Last Thursday, I gave a seminar on ‘Trinity and Mission’ at the Greek Evangelical Church. It began with a run-through of the history of Christology — this is something I blog about often, so I’m not going to repeat everything here; just follow the links around my blog. I started with Irenaeus’ Rule of Faith and recapitulation, moved on to Athanasius, then the Kappadokians, before sliding into Cyril and Chalcedon. I closed with the Trinitarian exegesis of Matthew 28, as found in the blog post Trinity and Mission.
Not really discussed here before, however, is the following that flows from the Cappadocians — this is consciously following Zizioulas’ reading of them in Being As Communion, which I have heard has some problems; I’ll have to read all of what they say as well as the criticisms some day. Until then, here we go.
The result of this Trinitarian theology, whether expressed by Greek theologians such as the Kappadokians or Latin theologians such as Ambrosios and Augustinos, or even the Syriac theologians Aphrahat and Ephraim, has important implications. As expressed classically by the Kappadokians, the Father, Son, and Holy Spirit are three distinct prosopa or hypostaseis who are all homoousios — they share an ousia. And, following the logic of causation in classical philosophy, God is the principle at work behind all things and the Creator of all things, the unmoved mover — as in the magnificent image of Gregorios’, that Jesus is ‘the founder of the universe who steers its course’.
Therefore, this give-and-take of ousia in fullness of koinonia between the Persons of Father, Son, and Holy Spirit lies at the heart of the created order. The universe is run by a koinonia. And here I mention our first ethical implication of classical Trinitarian doctrine — we are all made in the image of God (Gen 1:26). God is a Trinity of Persons in complete harmony, homonoia.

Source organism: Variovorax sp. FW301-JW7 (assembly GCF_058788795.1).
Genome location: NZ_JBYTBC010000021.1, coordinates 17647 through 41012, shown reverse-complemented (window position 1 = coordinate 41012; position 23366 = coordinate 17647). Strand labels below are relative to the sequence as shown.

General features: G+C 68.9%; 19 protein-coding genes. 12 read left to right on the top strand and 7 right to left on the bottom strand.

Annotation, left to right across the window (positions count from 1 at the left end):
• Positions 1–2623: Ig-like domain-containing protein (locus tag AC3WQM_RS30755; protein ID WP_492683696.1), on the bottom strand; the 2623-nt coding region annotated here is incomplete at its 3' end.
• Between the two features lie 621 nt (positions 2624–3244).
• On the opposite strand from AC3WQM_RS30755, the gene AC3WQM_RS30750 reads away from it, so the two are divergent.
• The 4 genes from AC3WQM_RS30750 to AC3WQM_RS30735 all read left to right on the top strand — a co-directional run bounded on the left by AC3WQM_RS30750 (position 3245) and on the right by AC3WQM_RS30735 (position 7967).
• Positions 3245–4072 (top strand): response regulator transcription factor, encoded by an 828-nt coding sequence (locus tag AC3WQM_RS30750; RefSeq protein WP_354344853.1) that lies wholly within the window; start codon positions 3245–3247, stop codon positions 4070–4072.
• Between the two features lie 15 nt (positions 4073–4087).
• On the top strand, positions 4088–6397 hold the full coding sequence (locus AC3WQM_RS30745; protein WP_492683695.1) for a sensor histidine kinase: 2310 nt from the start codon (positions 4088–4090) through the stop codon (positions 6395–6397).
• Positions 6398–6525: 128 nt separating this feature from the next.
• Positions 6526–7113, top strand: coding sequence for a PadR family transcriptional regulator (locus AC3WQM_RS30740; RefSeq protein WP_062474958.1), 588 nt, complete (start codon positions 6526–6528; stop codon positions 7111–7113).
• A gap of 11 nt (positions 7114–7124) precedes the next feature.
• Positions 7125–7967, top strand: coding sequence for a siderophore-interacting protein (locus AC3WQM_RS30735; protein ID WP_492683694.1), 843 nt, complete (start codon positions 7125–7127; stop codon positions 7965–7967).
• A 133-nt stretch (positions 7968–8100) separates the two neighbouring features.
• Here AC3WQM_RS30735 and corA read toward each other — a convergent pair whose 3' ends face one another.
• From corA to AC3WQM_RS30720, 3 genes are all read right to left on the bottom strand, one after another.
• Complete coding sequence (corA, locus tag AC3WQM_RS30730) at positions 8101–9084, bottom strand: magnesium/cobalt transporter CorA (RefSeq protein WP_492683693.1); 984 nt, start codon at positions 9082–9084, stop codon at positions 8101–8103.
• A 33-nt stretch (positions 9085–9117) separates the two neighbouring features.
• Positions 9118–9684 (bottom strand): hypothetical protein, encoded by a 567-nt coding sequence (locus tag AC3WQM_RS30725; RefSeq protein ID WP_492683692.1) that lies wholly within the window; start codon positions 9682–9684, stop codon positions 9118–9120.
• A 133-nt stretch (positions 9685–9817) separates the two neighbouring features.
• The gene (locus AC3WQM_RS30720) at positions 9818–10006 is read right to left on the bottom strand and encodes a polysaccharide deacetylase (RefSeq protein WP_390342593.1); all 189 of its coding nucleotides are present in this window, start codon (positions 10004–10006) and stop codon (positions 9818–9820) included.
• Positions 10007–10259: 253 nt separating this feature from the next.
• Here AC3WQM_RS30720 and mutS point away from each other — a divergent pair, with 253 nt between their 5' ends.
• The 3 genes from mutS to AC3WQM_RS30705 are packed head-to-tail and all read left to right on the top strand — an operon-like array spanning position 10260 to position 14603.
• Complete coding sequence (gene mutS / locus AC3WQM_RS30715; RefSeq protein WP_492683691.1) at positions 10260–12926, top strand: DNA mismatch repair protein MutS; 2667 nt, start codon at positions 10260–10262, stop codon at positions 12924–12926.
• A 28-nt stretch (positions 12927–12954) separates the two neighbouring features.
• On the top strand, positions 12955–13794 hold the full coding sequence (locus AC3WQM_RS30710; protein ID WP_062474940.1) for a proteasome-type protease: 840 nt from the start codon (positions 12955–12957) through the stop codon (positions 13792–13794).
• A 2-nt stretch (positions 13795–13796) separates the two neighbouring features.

When we look at our fractured churches in Protestantism, churches that splinter every time you turn around, when we look at our families who sometimes never talk at all or are never willing to discuss things of substance, when we look at our broken relationships all around us, when we observe a fracturing world at our doorstep — Turks in the North, Israel vs. Palestine, internal unrest in Syria — we realise that we are not living as God, the Trinity who exists as self-giving love in perfect communion, intends us to.
If we are to live in accordance with the theology of ancient Christianity, we should be peacemakers, in our homes, our workplaces, our churches — even our nations if the possibility presents itself. All humans are made in God’s image, and all of us were meant to live in loving communion with one another. I imagine that this union of selfless love is what instilled God to inspire our Lord to pray for unity, St Paul to exhort the Corinthians to unity, and for the early Christian writers of the late first and early second centuries, such as Clement of Rome and Ignatios of Antioch, to strive for unity so forcefully in their letters.
Time and again, Ignatios, who was martyred by the Romans around 117, calls his readers to homonoia, to harmony, to a cessation of dissensions and loving accord. Koinonia is a divine attribute; let us live in it. As the Psalm says, ‘How good and pleasant it is when brothers dwell in unity.’ (Ps 133:1)
As far as mission goes, the koinonia of the Trinity should encourage us to work together; Christians of different sorts who work together provide a united face for the Gospel to an unbelieving world. I have seen this in Lefkosia in the Nicosia Community Church using your building, in the Nicosia International Church using the Anglican church — and I understand that Rick at NIC works together with the pastor at NCC in preparing their sermons.
When I worked for IFES here, we ran the Place at the Anglican church hall jointly with the Anglicans, NIC, and New Life International Church, reaching out to the Hindus, Buddhists, and Muslims who come to study in this beautiful city. This sort of gospel partnership should be the lifeblood of mission in post-Christian Europe.